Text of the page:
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Palliation in cancer of the oesophagus – what passes down an oesophageal stent?

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Abstract:

Introduction:

Self-expanding metal stents are becoming an increasingly popular method of palliation of dysphagia in advanced oesophageal carcinoma. Approximately 10% require intervention post-placement because of blockage ( Angorn, 1981). This could be prevented by effective dietary advice. We set out to write evidence-based dietary guidelines for patients undergoing oesophageal stent insertion. A comprehensive literature search failed to identify evidence to support the present guidelines used by manufacturers and dietitians on foods allowed or to avoid and the use of fizzy drinks to ‘clean’ the stent. Only reference on the ability to consume a semi-solid or solid diet was made ( Nedin, 2002). We therefore tested the ability of 50 foods to pass through a stent and the efficacy of fizzy water in unblocking an occluded stent. Method:

Normal mouthfuls of raw and cooked, peeled/unpeeled fruit and vegetables, casseroles, griddle or grilled plain meat, poultry or fish, eggs, nuts, dried fruit and bread in various forms were tested. An adult female chewed a ‘normal’ mouthful of each test food and at the point of swallowing the bolus of food was passed into an expanded Ultraflex metal covered stent (internal diameter 18 mm). If occlusion occurred, water was dribbled through the stent, simulating swallowing fluid, in an attempt to unblock the stent. If the occlusion remained, the stent was agitated to mimic advice given about moving around to unblock a stent in a patient. If it remained occluded, a smaller amount of food, approximately half a mouthful, was chewed for twice as long and re-tested. To test the efficacy of fizzy water to clear an occlusion, we compared the ability of water, warm water and fizzy water to unblock a stent artificially occluded with a bolus of bread. Results:

Foods that occluded the stent but passed through if eaten in half mouthfuls and chewed for twice normal chewing time included sandwiches, dry toast, apple, tinned pineapple, fresh orange segments with pith removed, up to six sultanas, chopped dried apricot, boiled egg, muesli, meat and poultry. Dry meat, fruit with pith, skins of capsicum peppers and tomatoes, more than seven sultanas and dried apricots caused occlusion. Nuts and vegetables such as lettuce, which are cited in many diet sheets as items to avoid ( Nedin, 2002), passed through the stent when chewed to a normal level. The volumes of fluid required to unblock a stent occluded with bread were 5 l of fizzy water, 3.5 l of cold water or 1 l of warm water. Conclusion:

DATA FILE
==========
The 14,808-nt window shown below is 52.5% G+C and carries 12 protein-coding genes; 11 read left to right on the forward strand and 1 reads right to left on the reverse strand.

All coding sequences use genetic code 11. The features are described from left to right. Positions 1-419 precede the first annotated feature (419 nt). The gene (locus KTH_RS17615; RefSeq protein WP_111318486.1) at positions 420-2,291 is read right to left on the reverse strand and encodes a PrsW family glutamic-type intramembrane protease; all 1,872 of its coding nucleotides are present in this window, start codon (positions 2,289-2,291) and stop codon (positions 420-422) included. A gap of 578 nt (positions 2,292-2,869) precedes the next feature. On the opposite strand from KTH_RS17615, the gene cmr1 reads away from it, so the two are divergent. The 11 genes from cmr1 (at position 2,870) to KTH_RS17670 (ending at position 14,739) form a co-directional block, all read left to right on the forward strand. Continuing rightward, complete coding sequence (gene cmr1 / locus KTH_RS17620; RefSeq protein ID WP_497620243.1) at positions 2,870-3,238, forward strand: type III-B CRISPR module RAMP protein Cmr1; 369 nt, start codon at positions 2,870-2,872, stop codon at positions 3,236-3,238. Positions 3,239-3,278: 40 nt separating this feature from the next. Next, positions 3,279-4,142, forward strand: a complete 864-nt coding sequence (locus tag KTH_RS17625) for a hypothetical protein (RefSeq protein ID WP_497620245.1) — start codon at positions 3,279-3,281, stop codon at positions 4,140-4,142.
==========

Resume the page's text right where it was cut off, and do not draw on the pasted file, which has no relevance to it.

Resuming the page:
If a patient has good dentition and can chew well and take small mouthfuls and prepare and cook food appropriately, it is likely that they can enjoy a wide variety of solid foods. The use of fizzy drinks to maintain the patency of the stent in patients prone to reflux is questionable, warm fluids may be more efficacious. Based on these initial findings we are updating our dietary guidelines for patients undergoing oesophageal stent insertion and hope to audit stent occlusion following implementation.

Document Type: Abstract

DOI: http://dx.doi.org/10.1046/j.1365-277X.2003.04678.x

Affiliations: 1: Nutrition and Dietetic Services 2: Department of Gastroenterology, Royal United Hospital, Bath, UK

Publication date: October 1, 2003

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